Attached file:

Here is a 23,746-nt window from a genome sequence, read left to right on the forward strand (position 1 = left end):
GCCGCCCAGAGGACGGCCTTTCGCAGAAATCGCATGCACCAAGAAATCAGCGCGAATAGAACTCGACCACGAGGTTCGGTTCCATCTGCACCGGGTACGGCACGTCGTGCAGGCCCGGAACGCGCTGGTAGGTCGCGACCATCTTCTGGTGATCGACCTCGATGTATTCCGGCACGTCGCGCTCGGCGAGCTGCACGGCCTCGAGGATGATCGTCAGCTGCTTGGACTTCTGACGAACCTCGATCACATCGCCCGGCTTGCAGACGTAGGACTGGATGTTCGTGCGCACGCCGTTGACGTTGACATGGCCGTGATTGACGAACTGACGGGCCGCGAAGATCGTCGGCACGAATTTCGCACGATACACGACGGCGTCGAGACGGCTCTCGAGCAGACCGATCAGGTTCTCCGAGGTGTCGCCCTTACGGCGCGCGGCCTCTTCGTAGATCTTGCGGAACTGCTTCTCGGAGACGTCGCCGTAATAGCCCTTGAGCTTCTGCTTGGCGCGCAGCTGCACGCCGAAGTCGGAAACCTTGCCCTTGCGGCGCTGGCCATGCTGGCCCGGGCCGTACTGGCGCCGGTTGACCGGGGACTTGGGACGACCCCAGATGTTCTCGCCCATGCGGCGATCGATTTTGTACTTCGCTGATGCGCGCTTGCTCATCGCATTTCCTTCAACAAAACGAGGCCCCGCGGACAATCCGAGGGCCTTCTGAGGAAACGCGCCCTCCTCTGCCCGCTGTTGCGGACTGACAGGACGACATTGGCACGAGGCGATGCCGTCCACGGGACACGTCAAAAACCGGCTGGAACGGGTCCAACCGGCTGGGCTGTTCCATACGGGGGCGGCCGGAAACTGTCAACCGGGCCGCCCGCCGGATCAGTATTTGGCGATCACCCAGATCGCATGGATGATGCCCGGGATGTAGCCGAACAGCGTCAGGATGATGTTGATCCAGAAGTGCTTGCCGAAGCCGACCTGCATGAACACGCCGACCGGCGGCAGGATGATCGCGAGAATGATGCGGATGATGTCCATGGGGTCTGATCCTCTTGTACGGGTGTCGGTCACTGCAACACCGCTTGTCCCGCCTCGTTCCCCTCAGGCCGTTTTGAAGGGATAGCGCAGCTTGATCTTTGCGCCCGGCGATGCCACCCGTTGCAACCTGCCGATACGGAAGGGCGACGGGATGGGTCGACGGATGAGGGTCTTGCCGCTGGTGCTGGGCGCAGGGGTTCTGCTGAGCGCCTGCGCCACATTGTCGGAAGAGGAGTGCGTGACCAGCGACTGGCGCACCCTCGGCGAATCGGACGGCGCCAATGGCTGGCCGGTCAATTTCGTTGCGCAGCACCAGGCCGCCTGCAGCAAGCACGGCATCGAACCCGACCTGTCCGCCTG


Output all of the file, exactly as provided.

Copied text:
Here is a 23,746-nt window from a genome sequence, read left to right on the forward strand (position 1 = left end):
GCCGCCCAGAGGACGGCCTTTCGCAGAAATCGCATGCACCAAGAAATCAGCGCGAATAGAACTCGACCACGAGGTTCGGTTCCATCTGCACCGGGTACGGCACGTCGTGCAGGCCCGGAACGCGCTGGTAGGTCGCGACCATCTTCTGGTGATCGACCTCGATGTATTCCGGCACGTCGCGCTCGGCGAGCTGCACGGCCTCGAGGATGATCGTCAGCTGCTTGGACTTCTGACGAACCTCGATCACATCGCCCGGCTTGCAGACGTAGGACTGGATGTTCGTGCGCACGCCGTTGACGTTGACATGGCCGTGATTGACGAACTGACGGGCCGCGAAGATCGTCGGCACGAATTTCGCACGATACACGACGGCGTCGAGACGGCTCTCGAGCAGACCGATCAGGTTCTCCGAGGTGTCGCCCTTACGGCGCGCGGCCTCTTCGTAGATCTTGCGGAACTGCTTCTCGGAGACGTCGCCGTAATAGCCCTTGAGCTTCTGCTTGGCGCGCAGCTGCACGCCGAAGTCGGAAACCTTGCCCTTGCGGCGCTGGCCATGCTGGCCCGGGCCGTACTGGCGCCGGTTGACCGGGGACTTGGGACGACCCCAGATGTTCTCGCCCATGCGGCGATCGATTTTGTACTTCGCTGATGCGCGCTTGCTCATCGCATTTCCTTCAACAAAACGAGGCCCCGCGGACAATCCGAGGGCCTTCTGAGGAAACGCGCCCTCCTCTGCCCGCTGTTGCGGACTGACAGGACGACATTGGCACGAGGCGATGCCGTCCACGGGACACGTCAAAAACCGGCTGGAACGGGTCCAACCGGCTGGGCTGTTCCATACGGGGGCGGCCGGAAACTGTCAACCGGGCCGCCCGCCGGATCAGTATTTGGCGATCACCCAGATCGCATGGATGATGCCCGGGATGTAGCCGAACAGCGTCAGGATGATGTTGATCCAGAAGTGCTTGCCGAAGCCGACCTGCATGAACACGCCGACCGGCGGCAGGATGATCGCGAGAATGATGCGGATGATGTCCATGGGGTCTGATCCTCTTGTACGGGTGTCGGTCACTGCAACACCGCTTGTCCCGCCTCGTTCCCCTCAGGCCGTTTTGAAGGGATAGCGCAGCTTGATCTTTGCGCCCGGCGATGCCACCCGTTGCAACCTGCCGATACGGAAGGGCGACGGGATGGGTCGACGGATGAGGGTCTTGCCGCTGGTGCTGGGCGCAGGGGTTCTGCTGAGCGCCTGCGCCACATTGTCGGAAGAGGAGTGCGTGACCAGCGACTGGCGCACCCTCGGCGAATCGGACGGCGCCAATGGCTGGCCGGTCAATTTCGTTGCGCAGCACCAGGCCGCCTGCAGCAAGCACGGCATCGAACCCGACCTGTCCGCCTG